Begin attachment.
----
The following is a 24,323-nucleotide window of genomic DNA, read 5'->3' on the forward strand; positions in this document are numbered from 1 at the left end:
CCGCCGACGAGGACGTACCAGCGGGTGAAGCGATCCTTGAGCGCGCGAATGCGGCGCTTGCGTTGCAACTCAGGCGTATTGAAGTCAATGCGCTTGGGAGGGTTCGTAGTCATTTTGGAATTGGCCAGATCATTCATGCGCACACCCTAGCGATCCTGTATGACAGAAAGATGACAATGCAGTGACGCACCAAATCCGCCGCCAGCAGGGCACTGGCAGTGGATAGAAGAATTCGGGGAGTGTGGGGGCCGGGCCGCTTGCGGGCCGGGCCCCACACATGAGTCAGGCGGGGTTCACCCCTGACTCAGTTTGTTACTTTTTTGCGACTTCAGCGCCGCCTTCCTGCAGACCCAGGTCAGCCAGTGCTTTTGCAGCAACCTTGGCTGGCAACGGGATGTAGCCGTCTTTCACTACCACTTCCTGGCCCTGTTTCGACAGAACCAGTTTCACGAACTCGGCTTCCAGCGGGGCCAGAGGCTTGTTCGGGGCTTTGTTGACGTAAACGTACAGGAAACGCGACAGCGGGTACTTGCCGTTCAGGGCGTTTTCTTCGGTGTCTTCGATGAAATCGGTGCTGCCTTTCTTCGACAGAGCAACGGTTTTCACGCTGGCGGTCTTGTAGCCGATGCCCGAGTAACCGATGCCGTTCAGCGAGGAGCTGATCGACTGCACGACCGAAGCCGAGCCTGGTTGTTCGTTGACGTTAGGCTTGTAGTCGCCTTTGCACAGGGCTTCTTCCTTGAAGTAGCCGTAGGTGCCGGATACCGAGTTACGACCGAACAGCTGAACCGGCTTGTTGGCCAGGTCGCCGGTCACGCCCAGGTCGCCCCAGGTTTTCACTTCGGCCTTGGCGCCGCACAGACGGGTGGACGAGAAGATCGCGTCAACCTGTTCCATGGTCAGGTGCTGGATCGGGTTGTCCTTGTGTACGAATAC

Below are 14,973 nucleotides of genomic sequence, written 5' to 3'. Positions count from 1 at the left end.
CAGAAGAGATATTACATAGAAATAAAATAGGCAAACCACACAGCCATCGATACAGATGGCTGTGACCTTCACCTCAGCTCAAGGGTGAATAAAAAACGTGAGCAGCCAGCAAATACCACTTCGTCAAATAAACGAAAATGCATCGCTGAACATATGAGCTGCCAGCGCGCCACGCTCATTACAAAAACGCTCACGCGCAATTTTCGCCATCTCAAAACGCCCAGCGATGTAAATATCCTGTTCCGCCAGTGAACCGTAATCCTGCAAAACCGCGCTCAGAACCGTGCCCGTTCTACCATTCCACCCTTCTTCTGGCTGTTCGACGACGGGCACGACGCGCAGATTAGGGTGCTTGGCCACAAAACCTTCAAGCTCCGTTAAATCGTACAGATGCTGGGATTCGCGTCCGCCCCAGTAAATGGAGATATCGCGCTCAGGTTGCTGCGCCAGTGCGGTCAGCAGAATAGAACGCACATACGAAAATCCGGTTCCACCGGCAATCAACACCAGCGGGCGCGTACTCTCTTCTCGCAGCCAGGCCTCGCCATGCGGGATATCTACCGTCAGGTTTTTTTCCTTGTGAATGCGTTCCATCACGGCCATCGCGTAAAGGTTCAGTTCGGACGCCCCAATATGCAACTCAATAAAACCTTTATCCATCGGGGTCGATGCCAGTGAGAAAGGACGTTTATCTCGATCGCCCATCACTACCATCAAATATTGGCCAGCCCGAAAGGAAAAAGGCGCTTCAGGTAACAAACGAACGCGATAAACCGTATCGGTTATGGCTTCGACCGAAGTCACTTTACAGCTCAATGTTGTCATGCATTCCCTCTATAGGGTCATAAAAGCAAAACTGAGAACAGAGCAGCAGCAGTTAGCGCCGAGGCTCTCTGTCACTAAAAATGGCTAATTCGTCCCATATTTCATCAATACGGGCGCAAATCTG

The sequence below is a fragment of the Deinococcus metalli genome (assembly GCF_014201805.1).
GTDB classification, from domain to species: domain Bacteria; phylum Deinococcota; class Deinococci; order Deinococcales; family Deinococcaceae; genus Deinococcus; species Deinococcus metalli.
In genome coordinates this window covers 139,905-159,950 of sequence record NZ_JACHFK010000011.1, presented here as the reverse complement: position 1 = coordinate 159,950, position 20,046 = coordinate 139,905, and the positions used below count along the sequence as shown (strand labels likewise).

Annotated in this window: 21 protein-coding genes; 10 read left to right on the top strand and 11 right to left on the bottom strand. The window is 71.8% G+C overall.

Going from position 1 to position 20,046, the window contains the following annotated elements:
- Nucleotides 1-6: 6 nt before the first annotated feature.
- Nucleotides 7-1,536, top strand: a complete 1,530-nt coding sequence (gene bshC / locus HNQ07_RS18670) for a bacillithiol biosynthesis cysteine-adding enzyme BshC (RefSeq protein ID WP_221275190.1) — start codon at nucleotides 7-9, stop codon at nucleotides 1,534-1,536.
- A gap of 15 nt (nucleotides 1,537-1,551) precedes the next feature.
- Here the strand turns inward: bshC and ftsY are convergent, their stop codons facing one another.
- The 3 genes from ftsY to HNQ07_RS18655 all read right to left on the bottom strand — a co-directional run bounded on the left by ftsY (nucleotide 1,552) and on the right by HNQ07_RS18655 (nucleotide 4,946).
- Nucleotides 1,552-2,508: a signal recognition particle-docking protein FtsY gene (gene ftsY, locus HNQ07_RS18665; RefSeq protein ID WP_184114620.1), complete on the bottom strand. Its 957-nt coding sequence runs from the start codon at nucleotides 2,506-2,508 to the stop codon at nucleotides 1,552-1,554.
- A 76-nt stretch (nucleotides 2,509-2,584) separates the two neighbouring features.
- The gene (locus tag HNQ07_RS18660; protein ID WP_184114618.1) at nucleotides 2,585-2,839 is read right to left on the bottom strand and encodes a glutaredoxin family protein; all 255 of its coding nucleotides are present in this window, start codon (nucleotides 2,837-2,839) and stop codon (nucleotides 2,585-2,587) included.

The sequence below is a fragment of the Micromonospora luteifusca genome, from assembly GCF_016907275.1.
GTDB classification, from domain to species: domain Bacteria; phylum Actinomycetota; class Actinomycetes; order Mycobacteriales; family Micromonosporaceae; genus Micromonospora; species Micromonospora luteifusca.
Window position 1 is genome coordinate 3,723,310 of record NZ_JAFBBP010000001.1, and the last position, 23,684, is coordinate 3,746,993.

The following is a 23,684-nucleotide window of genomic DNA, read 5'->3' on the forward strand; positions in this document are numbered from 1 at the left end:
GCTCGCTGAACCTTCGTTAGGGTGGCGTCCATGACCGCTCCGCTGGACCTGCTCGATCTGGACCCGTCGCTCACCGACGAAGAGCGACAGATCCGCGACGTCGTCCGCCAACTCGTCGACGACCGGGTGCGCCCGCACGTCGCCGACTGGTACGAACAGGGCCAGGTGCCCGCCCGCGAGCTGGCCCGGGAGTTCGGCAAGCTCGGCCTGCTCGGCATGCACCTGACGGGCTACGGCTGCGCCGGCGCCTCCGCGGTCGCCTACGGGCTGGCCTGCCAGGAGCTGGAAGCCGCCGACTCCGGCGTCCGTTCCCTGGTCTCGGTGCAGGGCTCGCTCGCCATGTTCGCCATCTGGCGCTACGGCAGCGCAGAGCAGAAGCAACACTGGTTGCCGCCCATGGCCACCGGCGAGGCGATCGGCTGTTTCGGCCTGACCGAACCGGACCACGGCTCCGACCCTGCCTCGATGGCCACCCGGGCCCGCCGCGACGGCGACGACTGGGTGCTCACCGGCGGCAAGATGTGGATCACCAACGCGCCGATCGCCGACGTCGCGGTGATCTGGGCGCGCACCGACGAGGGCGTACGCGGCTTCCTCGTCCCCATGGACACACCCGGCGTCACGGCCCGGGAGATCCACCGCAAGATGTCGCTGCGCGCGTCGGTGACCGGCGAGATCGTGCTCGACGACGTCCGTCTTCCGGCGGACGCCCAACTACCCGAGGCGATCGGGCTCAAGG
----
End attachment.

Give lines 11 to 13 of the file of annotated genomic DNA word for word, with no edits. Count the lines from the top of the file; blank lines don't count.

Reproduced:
- Nucleotides 7-1,536, top strand: a complete 1,530-nt coding sequence (gene bshC / locus HNQ07_RS18670) for a bacillithiol biosynthesis cysteine-adding enzyme BshC (RefSeq protein ID WP_221275190.1) — start codon at nucleotides 7-9, stop codon at nucleotides 1,534-1,536.
- A gap of 15 nt (nucleotides 1,537-1,551) precedes the next feature.
- Here the strand turns inward: bshC and ftsY are convergent, their stop codons facing one another.